Detection of brain abnormalities in football players through diffusion weighted imaging
Depression and cognitive impairment are commonly found in retired football players. Although they receive high magnitude hits to the head, the majority of the hits are sub-concussive, resulting in no clinical symptoms. Recent work using functional magnetic resonance (fMRI) and neurocognitive testing confirms that blows, causing changes in brain function, might not necessarily result in clinical diagnosis of concussion. Furthermore, cognitive deficiency in football players may be attributed to repetitive sub-concussive blows to the head. Diffusion weighted imaging (DWI) has previously been utilized to detect white matter (WM) abnormalities in mild traumatic brain injury (mTBI) patients, including those who have previous concussions from sports. DWI has been proposed as a means to effectively identify pre-clinical deficiencies in individuals exposed to repeated blows to the head, with a goal of prevention and treatment for subsequent neurodegenerative disease. This work demonstrates the potential of DWI as a tool for detection of changes in white matter of high school athletes involved in high-collision sports.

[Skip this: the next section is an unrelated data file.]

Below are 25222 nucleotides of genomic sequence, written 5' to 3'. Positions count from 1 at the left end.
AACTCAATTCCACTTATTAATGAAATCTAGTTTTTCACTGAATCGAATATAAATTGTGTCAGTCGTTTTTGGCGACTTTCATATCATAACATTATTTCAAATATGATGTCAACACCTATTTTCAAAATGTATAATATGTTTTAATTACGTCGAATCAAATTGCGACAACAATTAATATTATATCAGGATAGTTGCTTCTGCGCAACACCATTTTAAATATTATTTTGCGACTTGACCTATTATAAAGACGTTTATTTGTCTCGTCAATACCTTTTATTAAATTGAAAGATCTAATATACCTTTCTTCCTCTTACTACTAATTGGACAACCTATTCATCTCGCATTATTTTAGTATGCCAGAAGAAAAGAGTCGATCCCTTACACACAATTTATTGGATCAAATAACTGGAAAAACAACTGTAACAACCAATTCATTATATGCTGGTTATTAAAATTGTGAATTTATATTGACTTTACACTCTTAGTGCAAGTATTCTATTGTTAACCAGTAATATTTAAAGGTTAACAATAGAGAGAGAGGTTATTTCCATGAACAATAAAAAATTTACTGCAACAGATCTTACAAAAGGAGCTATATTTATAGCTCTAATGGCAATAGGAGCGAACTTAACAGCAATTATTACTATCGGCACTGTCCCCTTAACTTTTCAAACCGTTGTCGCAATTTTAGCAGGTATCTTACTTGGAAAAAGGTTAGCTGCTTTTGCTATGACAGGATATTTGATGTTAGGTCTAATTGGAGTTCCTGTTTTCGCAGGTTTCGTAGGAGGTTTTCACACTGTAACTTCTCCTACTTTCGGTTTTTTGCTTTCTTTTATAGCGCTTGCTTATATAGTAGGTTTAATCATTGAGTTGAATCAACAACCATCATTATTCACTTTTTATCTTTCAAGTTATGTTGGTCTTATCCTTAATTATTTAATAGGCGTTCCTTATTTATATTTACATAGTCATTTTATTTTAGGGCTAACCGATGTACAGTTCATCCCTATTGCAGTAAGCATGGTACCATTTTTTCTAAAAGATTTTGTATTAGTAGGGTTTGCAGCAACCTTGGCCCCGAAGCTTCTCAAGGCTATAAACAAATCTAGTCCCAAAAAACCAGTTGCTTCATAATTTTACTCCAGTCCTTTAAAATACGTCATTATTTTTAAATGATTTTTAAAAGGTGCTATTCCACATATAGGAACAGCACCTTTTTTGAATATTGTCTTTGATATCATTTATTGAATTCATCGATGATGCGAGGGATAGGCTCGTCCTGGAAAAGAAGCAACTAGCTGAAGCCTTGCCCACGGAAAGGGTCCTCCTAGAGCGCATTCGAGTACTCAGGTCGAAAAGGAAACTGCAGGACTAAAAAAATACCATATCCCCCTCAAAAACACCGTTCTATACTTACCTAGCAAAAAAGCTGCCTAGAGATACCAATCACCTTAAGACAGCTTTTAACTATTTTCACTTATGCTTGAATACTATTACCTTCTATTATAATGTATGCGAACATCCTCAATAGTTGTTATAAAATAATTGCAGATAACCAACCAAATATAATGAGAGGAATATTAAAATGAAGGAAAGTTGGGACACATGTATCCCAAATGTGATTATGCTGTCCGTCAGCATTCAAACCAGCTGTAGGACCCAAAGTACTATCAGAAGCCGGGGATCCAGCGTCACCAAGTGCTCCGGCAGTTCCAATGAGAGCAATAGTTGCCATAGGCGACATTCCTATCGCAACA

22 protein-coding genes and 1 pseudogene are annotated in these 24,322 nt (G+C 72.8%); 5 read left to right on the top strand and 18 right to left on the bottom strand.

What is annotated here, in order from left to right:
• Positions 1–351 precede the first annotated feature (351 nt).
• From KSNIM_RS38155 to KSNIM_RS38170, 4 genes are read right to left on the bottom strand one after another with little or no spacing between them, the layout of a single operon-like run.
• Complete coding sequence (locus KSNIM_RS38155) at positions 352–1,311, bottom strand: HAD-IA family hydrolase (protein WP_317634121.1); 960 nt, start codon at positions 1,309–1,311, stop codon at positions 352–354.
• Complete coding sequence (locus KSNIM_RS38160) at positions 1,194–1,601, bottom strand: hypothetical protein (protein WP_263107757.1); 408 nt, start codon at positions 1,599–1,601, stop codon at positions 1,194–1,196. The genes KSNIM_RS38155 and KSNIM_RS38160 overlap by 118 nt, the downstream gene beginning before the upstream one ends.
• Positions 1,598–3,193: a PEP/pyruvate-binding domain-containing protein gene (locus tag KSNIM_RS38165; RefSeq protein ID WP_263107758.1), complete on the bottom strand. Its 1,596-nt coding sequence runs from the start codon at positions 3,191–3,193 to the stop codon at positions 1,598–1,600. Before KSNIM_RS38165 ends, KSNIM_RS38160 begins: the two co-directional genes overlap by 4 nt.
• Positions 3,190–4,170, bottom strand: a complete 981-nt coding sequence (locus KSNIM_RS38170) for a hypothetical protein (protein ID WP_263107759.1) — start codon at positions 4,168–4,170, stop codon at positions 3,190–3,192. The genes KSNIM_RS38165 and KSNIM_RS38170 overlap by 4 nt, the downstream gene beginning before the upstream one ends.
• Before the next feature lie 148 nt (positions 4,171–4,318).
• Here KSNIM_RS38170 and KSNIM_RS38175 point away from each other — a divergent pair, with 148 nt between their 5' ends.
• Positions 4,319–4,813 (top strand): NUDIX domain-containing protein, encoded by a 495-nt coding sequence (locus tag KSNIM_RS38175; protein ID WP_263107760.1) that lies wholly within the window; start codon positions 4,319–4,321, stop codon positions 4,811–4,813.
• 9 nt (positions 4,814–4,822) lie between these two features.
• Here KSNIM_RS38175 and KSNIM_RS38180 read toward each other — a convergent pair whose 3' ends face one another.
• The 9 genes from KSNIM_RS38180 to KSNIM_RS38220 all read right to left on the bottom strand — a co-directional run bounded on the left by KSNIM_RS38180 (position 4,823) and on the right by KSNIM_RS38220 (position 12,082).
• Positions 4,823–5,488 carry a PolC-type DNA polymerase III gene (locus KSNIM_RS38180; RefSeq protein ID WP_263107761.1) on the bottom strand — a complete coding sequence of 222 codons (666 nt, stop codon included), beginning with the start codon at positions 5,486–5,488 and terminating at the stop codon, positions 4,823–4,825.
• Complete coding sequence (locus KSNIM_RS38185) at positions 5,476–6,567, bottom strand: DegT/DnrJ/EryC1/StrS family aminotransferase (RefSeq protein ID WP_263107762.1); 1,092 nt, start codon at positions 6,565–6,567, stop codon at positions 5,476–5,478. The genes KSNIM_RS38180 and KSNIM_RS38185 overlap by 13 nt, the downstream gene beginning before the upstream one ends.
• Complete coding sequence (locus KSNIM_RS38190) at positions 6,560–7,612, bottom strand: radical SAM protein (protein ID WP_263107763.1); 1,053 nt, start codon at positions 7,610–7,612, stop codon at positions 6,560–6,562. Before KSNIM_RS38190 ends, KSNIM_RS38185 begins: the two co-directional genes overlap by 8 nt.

Talavage, Purdue University.
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